Strange as the concept of domesticating a pathogenic microorganisms sounds, it is not as far-fetched as it may seem on first inspection. We already use many microorganisms for our benefit every day, from the yeast used to bake our breads to the fungal-derived antibiotics that have revolutionised our ability to overcome infectious diseases – diseases that at one time only meant a death sentence.
These microorganisms are, of course, not harmful (to us at least) and have easily integrated into human life – in the case of yeast it has been used in baking and brewing for millennia and now is important in biofuel production also. However, the manipulation of pathogenic microorganisms throws up a whole host of challenges and raises many ethical questions, yet it may surprise you to learn that it has already been done to some extent.
The lesser of two evils
In 1796, when Edward Jenner inoculated a boy with the cowpox virus, he was using a pathogenic virus that caused a milder disease to elicit an immunological reaction that would confer protection against a far more devastating disease: smallpox. Vaccine design is much more tightly regulated and far more sophisticated than in Jenner’s time, but the general concept is still the same. Nonetheless, the pros and cons of vaccination are still contested today.
In the name of beauty
Clostridium botulinum is the bacterium that produces botulinum, a toxic chemical or toxin that is potentially fatal to humans. And yet, the toxin is produced commercially for use in medicine to treat conditions such as chronic migraines. It is also used in cosmetic surgery to treat wrinkles. However, due to its potentially fatal nature, the toxin always comes with a warning as it has been linked to several deaths.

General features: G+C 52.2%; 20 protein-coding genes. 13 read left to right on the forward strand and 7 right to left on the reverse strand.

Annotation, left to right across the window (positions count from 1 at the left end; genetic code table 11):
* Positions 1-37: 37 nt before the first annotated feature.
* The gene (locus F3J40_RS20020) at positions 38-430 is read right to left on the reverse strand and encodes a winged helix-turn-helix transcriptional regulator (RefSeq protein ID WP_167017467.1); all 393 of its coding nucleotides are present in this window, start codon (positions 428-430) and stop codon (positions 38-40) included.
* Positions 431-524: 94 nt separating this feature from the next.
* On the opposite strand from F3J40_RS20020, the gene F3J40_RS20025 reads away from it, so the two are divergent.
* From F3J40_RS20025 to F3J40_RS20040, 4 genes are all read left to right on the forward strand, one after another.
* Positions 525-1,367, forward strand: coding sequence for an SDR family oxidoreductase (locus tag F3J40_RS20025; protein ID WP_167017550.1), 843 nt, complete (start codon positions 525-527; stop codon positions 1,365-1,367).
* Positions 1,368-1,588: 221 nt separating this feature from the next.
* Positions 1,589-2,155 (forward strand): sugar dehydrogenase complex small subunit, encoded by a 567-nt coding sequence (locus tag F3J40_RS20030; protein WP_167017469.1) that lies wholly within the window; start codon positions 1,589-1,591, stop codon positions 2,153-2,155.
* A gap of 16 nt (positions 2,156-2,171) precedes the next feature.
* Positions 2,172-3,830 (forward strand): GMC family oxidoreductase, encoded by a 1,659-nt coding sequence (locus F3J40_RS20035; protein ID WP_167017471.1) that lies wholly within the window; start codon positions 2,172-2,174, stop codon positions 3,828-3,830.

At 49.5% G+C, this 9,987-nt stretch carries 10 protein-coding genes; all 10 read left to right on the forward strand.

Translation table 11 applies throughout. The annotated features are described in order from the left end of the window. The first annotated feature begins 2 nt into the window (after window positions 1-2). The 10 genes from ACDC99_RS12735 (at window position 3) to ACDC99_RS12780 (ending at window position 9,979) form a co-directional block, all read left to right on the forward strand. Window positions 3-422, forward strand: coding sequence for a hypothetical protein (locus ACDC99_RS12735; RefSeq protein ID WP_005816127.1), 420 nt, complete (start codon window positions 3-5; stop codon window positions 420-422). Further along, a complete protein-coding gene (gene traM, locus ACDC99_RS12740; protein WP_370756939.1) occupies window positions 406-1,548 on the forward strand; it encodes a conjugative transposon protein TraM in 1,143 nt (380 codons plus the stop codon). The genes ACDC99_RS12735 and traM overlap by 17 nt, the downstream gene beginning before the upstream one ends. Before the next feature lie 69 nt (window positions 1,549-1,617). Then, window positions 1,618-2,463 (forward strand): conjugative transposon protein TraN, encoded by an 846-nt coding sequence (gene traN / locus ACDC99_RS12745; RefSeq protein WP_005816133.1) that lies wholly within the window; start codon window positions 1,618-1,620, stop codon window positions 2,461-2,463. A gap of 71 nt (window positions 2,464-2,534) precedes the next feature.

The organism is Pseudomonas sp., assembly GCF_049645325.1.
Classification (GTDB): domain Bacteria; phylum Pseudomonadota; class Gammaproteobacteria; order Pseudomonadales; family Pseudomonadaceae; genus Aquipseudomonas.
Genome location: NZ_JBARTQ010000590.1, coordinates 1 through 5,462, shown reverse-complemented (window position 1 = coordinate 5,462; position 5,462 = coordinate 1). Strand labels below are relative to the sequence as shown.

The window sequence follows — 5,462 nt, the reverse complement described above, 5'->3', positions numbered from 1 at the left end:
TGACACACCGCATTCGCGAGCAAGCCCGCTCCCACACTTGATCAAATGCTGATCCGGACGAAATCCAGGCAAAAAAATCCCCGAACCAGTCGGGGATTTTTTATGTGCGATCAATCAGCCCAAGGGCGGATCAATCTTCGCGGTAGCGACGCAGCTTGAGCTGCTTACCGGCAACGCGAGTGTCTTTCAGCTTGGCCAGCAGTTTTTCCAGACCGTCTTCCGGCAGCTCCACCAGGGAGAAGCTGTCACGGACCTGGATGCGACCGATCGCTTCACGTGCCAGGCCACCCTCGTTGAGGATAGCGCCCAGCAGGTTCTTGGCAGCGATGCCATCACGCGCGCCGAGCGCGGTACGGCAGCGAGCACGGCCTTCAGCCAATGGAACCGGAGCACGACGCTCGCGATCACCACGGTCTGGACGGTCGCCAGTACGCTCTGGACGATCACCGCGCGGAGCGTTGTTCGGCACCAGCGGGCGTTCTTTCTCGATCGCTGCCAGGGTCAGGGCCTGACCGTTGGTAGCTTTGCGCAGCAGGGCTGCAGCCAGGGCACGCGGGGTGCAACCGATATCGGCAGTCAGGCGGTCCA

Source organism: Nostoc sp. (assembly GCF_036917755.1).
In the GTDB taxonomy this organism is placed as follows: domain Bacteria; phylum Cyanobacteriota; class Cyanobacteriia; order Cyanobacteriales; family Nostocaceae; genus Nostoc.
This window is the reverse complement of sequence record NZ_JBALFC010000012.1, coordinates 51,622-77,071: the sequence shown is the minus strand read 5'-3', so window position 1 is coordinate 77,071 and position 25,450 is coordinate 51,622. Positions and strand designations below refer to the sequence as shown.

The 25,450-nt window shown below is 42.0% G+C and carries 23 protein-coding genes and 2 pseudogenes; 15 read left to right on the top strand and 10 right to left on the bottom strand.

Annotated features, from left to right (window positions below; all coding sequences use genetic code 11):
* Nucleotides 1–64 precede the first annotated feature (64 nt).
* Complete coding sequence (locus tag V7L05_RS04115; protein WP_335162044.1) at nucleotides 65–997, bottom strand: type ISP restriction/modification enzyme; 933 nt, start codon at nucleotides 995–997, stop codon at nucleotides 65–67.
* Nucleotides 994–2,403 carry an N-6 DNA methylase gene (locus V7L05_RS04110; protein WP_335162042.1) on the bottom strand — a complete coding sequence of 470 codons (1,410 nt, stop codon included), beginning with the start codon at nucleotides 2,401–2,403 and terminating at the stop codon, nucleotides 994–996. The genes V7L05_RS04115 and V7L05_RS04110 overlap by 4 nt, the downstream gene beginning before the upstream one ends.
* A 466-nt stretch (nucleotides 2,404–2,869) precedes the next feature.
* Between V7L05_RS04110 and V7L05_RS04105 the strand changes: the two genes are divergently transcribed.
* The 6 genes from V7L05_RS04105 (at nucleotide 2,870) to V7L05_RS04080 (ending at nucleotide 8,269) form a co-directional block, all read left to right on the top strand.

A fungus to dye for?
Claviceps purpurea is a fungus that causes ergot, a disease affecting a broad range of grasses including cereal crop plants such as rye. The ergot fungus is also pathogenic to the animals (including humans) who eat affected crop – the disease is known as ergotism or Saint Anthony’s Fire. The disease manifests in convulsive symptoms (such as spasms and diarrhoea) and dry gangrene. It can lead to death and it is thought that there have been numerous ergotism epidemics throughout history. It was known as the Great Fear during the Middle Ages.
Ergotism has also featured quite sinisterly through human history in other ways: fungus extracts have been used in ritual killings and, during the Salem witch trials, people suffering from ergotism were suspected of possessing witchcraft (because of the convulsions).
Despite its reputation, our ancestors have harnessed the properties of the fungus for their benefit. Fungus extracts have been used to hasten childbirth or to induce abortion for hundreds of years. In more modern times, fungus extracts (specifically alkaloids) have been used to treat migraines, but now there is the potential to manipulate the fungus at the molecular level to produce chemicals for us.
An article published last month in Fungal Biology and Biotechnology describes the first identification and characterisation of genes that code for certain pigments in the ergot fungus, particularly red and yellow pigments. With the characterisation of these genes, there is the potential now to mass produce eco-friendly dyes cheaply. In this case, the pigment genes can be put into less harmful microorganisms which can then be farmed, eliminating the risks associated with using the ergot fungus itself.
In summary, pathogenic microorganisms could become ‘domesticated livestock’ from which we could ‘farm’ compounds for our own use but, as we have learned with vaccines, botox and even ergot alkaloid use, exploiting pathogenic microorganisms does come with dangers, making them, at present, a ‘use with caution’ type of technology until we can eliminate most of the associated dangers.